My daughter and granbabies live in the house and i went over there to look at it and the first time i looked at it it was just the two boards in the hallway and in the bedroom right next to each other. there were 4 crowned in the living room close together and a week later i took someone to look under the house and the hole living room floor is wavy looking now and borads that look to be about 12 incheds apart and 2 inches thick are bowing up the lenght of the living room floor. i checked the water meter and it shows no leak and the ac condensate line ( its in the attic) and its flowing out the drain pipe good. about a year ago the condensate line got clogged and leaked in the closet and got the sheetrock and wood floor in the closet wet. we ripped all the sheetrock out and replaced it. Its in the same hallway where one of the boards is up. could this problem with the boards coming up be from that and just now showing up? I called a home inspector and they want 300.00 to go look at it. should i just call a foundation company?


  8. #8
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    Default Re: floor joists

    Quote Originally Posted by Scott Patterson View Post
    I would have to go with Jim and John's ideas about moisture being the culprit.

    For joist to bow all of a sudden it is not going to be related to how they were installed. Dramatic changes usually indicate a recent change in the homes environment or a new problem that is not associated to the visible issue; such as a plumbing leak.

    If it is a plumbing leak that has caused the moisture, then your insurance will most likely take care of it along with the damaged framing and flooring. Keep in mind the once that wood has bowed like you are describing, it will not go back down to the way it was before. It will need to be replaced.

    Call a local home inspector to come out and take a look. You are looking at an hour of billable time for something like this.
    maybe i should call the spot in the bedroom a 2 inch by 6 inch hump.


  9. #9
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    Default Re: floor joists

    So, if I understand this correctly, the foundation area and surrounding was bogged and flooded, the symptoms were first experienced during this wet time, and have become more pronounced as the area has additionally dried over the last few months.This to me sounds like it could be possible washout issues of one or more of the footings from the flooding event, in conjunction with the now excessively dry soil in expansive soil environment.There are of course a multitude of other possibilities not necesarilly exclusvie of one another.The price you quoted is a reasonable one.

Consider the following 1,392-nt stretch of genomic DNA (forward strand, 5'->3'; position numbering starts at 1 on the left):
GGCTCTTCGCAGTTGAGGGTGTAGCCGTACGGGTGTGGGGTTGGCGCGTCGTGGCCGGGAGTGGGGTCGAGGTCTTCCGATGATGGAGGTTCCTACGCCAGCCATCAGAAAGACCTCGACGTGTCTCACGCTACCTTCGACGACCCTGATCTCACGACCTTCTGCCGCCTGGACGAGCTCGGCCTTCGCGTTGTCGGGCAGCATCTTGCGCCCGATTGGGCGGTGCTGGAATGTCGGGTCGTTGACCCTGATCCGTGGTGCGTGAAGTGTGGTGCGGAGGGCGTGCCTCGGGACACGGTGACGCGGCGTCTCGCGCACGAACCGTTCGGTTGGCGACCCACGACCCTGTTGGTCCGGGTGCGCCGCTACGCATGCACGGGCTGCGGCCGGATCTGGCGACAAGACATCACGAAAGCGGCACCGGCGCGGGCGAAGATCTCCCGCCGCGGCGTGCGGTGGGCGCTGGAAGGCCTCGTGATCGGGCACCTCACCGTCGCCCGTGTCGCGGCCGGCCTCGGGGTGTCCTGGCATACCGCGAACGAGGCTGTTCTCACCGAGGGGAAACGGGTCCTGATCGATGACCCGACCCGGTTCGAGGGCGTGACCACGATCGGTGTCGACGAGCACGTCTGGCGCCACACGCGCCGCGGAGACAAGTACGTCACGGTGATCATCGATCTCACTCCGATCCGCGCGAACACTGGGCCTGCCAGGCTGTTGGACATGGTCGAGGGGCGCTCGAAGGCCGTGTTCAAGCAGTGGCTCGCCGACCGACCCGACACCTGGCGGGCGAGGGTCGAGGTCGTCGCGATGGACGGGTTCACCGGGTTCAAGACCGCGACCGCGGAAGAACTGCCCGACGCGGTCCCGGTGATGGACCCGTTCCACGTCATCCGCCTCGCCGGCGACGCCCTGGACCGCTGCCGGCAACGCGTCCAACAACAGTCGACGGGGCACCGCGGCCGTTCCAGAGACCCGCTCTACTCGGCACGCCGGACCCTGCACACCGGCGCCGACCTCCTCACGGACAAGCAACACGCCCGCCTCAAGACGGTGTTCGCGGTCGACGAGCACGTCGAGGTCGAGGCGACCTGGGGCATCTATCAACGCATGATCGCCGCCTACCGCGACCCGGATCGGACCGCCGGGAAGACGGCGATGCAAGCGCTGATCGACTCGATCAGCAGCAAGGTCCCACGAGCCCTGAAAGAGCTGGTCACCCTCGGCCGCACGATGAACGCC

10. #10
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    Quote Originally Posted by H.G. Watson, Sr. View Post
    So, if I understand this correctly, the foundation area and surrounding was bogged and flooded, the symptoms were first experienced during this wet time, and have become more pronounced as the area has additionally dried over the last few months.This to me sounds like it could be possible washout issues of one or more of the footings from the flooding event, in conjunction with the now excessively dry soil in expansive soil environment.There are of course a multitude of other possibilities not necesarilly exclusvie of one another.The price you quoted is a reasonable one.


    Nothing happened when the back yard flooded about 3 or so months ago. The wood just started buckling up in the last 2 weeks


  11. #11
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    Default Re: floor joists

    Quotes from Kim Watson:

    ...there are 2 bowed up about 8 inches in lenght in the hallway and one in the bedroom.
    in the living room there are more beginnig to bow up and the floor looks wavy.
    ...the hole living room floor is wavy looking now...

    I believe we are talking about hardwood floors and not floor joist.

    ...borads that look to be about 12 incheds apart and 2 inches thick are bowing up the lenght of the living room floor.

    I think Kim means 2" wide.

    ...someone looked under the house and all the piers look fine but there was moisture under there.

    This is obviously a moisture issue, but I say it is with the flooring and not the framing.


  12. #12
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    Default Re: floor joists

    I suppose that's possible, I took her descriptions to mean 2x joists. 12" OC, since she titled the post "floor joists", who knows, perhaps 2x subfloor planking.

    She'd have to clarify that for us, otherwise we're just guessing as to what her descriptions are supposed to mean. Pictures from above and below would be helpful to help determine just what she's indicating...but

    She began with the first post indicating that when exploring under home there was moisture present when she looked at the piers.